Colorado 2010 – Day 33

Sterling to Brush: The green patch

Monday June 7, 2010, 40 miles (64 km) – Total so far: 1,401 miles (2,255 km)

Today I’m riding Hwy 6 to Brush. The scenery is more Platte River valley agriculture, a hill or two here and there, and not all that much traffic. I’m roughly following the Overland Trail today (and have been since entering the state). The Overland Trail started in Atchison, Kansas and paralleled the Oregon, Mormon and California trails through Nebraska. It broke off at Julesburg and followed the path used by hopeful miners in the Pikes Peak Gold Rush. The Trail made a loop through northern Colorado before heading back into southern Wyoming and rejoining the emigrant trails at Fort Bridger. I used to live just off the street named ‘Overland Trail’ in Fort Collins which follows the old path of the trail. ‘Camp Collins’ (present-day fort-less Fort Collins) was established to protect this route. This trail was used by Bill Holladay and his Overland Stage Company to deliver mail and passengers in the early 1860s (he followed the Pony Express as a mail carrier and operated a home station at Rock Creek, NE – where I visited on Days 21/22). The heaviest use of the Overland Trail was during this time (the 1860s) as an alternative to the other trails. However, the stageline ceased operation in 1869 when the transcontinental railroad was completed and there was no longer a need to send mail and people by stage.

I’ve also been paralleling rail-lines (which were built along the paths of the emigrant trails) for the past 8 or so days – today is my last day for this. I get passed by several trains taking coal toward the busy Front Range communities. I also see a disproportionate number of dead skunks on the road today. It is not necessarily a pleasant sensory experience, and I’m left perplexed by the sudden concentration of them today. The biting gnats are in abundance today, too, so much so that I quickly abandon the idea of stopping for any breaks. So I don’t really stop at all between Sterling and Brush.

There is still quite a bit of activity in Brush. Lots of highways converge here. Before Brush was Brush, it was a station on the Texas Montana cattle trail. Herds of cattle were driven from Texas to Wyoming and Montana to build up herds there. However, some cattle would be sold off in Colorado to supply the demands of the many miners in the state at the time. The local museum has information about this, but was closed when I was in town. I’ll be following the trail tomorrow on my ride to Limon.

I’ve crossed the interstate on Hwy 6 into town, but I head toward a different interstate exit to get Wendy’s for lunch. The staff are all quite friendly. The one young, overweight Mexican guy thinks I should ride in one of the big charity events. He says he’d like to do so himself but he has never found a bike seat that was comfortable enough. He thinks it’s great when he sees people out challenging themselves and fulfilling personal goals. He fills up two large iced teas for me so I don’t have to worry about coming back for a refill. Thanks. I’m running a bet with myself whether any member of the construction worker crew a few tables over is going to have the balls to come over and talk to me. They are fairly obviously talking about me and keep stealing glances over at me. I dated a roofer once, so I don’t want to know the crude jokes they’re passing around. None of them has the balls to come over, but one of them smiles and nods at me as they leave. Doesn’t count!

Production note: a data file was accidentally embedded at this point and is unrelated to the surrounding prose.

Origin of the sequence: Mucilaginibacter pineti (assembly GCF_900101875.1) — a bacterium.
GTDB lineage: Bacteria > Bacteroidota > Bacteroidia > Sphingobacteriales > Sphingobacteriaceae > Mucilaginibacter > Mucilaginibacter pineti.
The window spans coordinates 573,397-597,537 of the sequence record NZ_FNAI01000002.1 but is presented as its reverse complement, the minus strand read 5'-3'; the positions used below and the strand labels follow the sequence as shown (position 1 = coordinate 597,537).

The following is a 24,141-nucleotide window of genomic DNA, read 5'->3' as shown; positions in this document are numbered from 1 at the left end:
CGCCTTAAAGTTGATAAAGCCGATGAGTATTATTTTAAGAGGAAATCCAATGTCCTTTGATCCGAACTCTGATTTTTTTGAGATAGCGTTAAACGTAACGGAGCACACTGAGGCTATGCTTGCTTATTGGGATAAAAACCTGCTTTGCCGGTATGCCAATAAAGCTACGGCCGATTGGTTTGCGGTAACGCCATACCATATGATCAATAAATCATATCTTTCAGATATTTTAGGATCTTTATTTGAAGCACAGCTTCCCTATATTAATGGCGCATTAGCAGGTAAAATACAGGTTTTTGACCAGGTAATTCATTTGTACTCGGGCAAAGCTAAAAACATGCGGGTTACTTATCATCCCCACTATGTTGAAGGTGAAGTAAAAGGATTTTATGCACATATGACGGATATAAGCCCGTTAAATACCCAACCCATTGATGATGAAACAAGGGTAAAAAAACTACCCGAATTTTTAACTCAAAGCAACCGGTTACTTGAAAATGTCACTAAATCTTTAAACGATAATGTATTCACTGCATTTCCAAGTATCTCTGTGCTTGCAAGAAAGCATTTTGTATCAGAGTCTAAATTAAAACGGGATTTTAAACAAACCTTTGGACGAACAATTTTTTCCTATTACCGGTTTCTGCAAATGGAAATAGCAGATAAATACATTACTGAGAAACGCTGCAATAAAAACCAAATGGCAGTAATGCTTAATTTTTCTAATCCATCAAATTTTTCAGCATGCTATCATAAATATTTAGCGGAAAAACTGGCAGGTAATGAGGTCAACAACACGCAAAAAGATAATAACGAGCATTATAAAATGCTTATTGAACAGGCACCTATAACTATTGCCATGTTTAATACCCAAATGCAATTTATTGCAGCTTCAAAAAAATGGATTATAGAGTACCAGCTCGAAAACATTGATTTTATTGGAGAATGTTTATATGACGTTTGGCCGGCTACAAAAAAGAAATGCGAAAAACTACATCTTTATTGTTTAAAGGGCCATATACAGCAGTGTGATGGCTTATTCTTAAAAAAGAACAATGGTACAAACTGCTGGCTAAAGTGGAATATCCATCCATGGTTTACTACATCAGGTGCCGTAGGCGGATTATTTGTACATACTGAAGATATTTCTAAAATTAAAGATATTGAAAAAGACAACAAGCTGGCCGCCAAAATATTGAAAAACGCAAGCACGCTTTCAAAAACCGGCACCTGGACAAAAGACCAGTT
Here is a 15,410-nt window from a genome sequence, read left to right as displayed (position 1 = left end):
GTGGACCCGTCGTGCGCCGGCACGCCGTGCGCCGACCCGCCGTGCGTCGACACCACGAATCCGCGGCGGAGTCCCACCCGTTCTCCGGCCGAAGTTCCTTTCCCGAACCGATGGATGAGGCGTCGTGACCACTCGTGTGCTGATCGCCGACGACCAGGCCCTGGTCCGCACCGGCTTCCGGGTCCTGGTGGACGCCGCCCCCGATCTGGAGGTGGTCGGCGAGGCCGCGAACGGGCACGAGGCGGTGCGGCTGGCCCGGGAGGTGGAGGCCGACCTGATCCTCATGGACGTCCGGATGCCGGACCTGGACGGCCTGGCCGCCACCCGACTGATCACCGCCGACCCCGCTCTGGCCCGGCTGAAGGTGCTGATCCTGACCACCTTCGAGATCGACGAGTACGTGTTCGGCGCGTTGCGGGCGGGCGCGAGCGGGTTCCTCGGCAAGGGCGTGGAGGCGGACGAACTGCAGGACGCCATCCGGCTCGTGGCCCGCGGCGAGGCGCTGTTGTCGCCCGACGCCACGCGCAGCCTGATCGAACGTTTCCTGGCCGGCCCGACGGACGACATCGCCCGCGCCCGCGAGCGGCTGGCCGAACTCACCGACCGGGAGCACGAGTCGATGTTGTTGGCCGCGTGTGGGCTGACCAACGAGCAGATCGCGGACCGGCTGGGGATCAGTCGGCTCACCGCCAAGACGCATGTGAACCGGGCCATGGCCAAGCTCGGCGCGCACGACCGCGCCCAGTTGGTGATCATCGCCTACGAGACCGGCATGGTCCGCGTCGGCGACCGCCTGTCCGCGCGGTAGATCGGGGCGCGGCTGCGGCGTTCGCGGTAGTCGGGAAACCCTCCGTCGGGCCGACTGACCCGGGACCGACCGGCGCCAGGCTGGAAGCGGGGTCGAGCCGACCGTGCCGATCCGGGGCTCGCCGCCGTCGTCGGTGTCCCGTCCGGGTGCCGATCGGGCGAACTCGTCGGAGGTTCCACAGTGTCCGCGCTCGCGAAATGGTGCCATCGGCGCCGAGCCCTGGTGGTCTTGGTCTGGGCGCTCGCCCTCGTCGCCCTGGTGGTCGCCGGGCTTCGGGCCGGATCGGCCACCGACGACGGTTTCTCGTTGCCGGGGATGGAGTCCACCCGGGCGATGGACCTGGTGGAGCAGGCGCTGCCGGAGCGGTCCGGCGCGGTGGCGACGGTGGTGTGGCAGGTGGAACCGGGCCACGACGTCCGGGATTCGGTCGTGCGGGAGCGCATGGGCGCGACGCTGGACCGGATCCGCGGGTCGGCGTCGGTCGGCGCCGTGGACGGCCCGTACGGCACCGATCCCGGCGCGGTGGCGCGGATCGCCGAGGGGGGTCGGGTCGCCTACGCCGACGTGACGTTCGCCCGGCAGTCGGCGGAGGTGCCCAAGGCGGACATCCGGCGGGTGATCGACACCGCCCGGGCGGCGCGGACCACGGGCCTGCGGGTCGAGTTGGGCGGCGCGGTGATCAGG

Motel map showing the ‘green patch’. Like Brush, much of Australia is semi-arid, and those locales have ‘green patches’ instead of lawns, as well.

There’s camping available in the city park, but I’m spooked by last night. There are storms predicted again, so I head over to see if the Econo Lodge has rooms under $60. I’m in luck, and even though it’s only noon, they’ve got rooms ready. I get one that’s in the corner of the ‘L’-shaped building, so I have to get my bike through a doorway and then at a sharp angle into a hallway to get to my room. But the room is huge and clean with new furniture and carpets, even if it is an older building. I go back and explore town a bit and then spend the afternoon napping and watching TV – not something I’ve had the chance to do much in the past three years. It reminds me how much I’ve missed taking naps and how much I haven’t missed TV.

Ave speed: 12.1 mph Max speed: 22.8 mph

Elevation start: 3935 ft. Elevation end: 4229 ft.

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